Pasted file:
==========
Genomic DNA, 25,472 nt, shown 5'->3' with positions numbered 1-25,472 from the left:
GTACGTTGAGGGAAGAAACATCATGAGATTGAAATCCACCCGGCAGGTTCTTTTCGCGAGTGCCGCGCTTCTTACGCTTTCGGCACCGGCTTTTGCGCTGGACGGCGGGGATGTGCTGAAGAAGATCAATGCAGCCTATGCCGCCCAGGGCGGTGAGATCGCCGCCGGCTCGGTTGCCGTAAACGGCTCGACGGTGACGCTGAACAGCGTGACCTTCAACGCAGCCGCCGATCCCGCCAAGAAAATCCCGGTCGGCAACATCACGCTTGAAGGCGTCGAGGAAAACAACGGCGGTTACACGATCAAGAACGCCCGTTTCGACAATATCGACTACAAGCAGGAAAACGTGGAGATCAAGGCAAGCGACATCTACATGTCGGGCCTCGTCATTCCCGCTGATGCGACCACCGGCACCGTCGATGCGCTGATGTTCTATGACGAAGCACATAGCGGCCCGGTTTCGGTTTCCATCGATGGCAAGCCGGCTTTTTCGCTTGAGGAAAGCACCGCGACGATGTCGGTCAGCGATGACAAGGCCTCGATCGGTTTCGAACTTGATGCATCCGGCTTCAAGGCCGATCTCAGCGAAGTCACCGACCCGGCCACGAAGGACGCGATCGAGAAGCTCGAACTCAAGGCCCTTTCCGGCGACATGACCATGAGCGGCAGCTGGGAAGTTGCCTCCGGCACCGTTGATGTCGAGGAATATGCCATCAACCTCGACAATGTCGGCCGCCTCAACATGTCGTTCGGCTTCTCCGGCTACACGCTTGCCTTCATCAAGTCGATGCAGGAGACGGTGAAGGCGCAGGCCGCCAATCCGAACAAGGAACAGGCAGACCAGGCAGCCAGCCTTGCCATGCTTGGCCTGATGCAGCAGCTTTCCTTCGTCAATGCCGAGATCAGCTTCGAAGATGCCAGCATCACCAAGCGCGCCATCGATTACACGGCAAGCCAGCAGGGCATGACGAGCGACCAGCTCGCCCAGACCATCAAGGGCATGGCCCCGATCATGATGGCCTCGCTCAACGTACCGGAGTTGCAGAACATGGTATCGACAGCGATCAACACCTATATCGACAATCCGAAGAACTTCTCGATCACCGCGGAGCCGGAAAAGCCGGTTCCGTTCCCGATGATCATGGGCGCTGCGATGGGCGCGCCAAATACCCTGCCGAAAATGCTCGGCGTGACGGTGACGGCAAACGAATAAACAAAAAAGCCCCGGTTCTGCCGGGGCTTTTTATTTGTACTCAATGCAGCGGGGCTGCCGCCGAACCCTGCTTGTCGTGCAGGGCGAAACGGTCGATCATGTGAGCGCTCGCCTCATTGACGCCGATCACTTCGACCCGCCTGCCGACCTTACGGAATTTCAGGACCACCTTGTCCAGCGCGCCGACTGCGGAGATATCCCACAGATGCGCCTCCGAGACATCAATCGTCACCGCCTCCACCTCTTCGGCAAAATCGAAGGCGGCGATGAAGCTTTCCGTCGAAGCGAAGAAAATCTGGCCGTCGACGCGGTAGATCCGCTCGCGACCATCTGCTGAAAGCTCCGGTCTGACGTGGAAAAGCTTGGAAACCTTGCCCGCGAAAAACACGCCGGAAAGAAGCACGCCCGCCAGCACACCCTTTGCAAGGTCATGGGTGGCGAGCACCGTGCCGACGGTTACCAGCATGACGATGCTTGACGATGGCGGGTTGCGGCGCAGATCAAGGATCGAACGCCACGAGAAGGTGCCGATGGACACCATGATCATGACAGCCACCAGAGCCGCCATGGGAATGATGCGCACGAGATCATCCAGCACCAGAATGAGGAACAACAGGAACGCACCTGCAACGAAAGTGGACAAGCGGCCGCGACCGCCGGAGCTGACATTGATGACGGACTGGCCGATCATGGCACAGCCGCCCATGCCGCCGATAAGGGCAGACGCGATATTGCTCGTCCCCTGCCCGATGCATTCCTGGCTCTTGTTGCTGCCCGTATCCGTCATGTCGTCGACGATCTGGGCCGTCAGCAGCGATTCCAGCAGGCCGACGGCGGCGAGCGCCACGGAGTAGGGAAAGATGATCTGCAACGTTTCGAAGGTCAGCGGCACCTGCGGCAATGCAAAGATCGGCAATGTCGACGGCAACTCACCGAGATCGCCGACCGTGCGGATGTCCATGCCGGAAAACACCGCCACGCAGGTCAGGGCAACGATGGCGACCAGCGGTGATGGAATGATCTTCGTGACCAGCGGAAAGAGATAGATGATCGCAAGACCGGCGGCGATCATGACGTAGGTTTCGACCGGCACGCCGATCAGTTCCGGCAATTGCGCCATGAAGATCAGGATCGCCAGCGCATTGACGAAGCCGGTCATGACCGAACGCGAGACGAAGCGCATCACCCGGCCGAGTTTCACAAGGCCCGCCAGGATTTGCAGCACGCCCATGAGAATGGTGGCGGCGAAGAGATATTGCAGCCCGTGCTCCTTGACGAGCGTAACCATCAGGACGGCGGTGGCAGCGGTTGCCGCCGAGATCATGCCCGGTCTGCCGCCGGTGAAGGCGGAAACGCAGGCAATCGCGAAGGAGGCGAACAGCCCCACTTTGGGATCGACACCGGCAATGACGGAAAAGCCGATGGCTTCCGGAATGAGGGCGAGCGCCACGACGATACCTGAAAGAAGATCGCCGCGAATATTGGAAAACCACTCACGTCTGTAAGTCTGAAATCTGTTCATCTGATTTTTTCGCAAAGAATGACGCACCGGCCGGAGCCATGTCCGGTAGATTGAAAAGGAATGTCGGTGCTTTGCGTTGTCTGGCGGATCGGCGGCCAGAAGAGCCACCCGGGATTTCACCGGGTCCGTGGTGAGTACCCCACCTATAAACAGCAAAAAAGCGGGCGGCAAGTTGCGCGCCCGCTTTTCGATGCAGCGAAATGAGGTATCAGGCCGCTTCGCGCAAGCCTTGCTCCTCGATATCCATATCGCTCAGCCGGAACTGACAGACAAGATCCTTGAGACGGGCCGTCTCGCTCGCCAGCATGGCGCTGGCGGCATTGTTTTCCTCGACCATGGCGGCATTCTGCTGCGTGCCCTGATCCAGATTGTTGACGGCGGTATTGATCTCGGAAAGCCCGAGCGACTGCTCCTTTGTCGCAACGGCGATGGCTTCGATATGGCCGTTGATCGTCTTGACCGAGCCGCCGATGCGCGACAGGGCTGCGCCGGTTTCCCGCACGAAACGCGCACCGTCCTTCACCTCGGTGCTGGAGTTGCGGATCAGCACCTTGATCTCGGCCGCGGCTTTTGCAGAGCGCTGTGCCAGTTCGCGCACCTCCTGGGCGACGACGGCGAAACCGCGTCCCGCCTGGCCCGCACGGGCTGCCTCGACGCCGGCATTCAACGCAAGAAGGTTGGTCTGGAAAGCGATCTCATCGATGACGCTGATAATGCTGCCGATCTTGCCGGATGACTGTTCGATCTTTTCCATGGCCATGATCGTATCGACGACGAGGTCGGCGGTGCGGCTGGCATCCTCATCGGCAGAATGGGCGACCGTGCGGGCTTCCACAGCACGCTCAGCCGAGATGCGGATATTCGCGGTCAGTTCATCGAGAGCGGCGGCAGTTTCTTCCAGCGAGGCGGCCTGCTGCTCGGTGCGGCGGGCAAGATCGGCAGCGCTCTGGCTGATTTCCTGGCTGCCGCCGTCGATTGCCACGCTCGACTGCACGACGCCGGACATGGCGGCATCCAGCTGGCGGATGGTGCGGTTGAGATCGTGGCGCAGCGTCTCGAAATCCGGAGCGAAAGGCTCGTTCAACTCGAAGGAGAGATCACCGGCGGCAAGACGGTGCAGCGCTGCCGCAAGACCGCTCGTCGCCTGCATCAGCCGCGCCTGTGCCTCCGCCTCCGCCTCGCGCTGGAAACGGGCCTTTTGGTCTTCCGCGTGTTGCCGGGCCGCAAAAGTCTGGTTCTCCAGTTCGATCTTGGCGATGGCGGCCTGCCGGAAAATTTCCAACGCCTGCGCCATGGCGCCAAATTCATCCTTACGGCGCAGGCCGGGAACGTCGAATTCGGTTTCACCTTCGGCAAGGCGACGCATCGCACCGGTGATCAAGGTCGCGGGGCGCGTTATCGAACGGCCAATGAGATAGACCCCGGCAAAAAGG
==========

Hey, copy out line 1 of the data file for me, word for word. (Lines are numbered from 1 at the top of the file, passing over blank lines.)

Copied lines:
Genomic DNA, 25,472 nt, shown 5'->3' with positions numbered 1-25,472 from the left: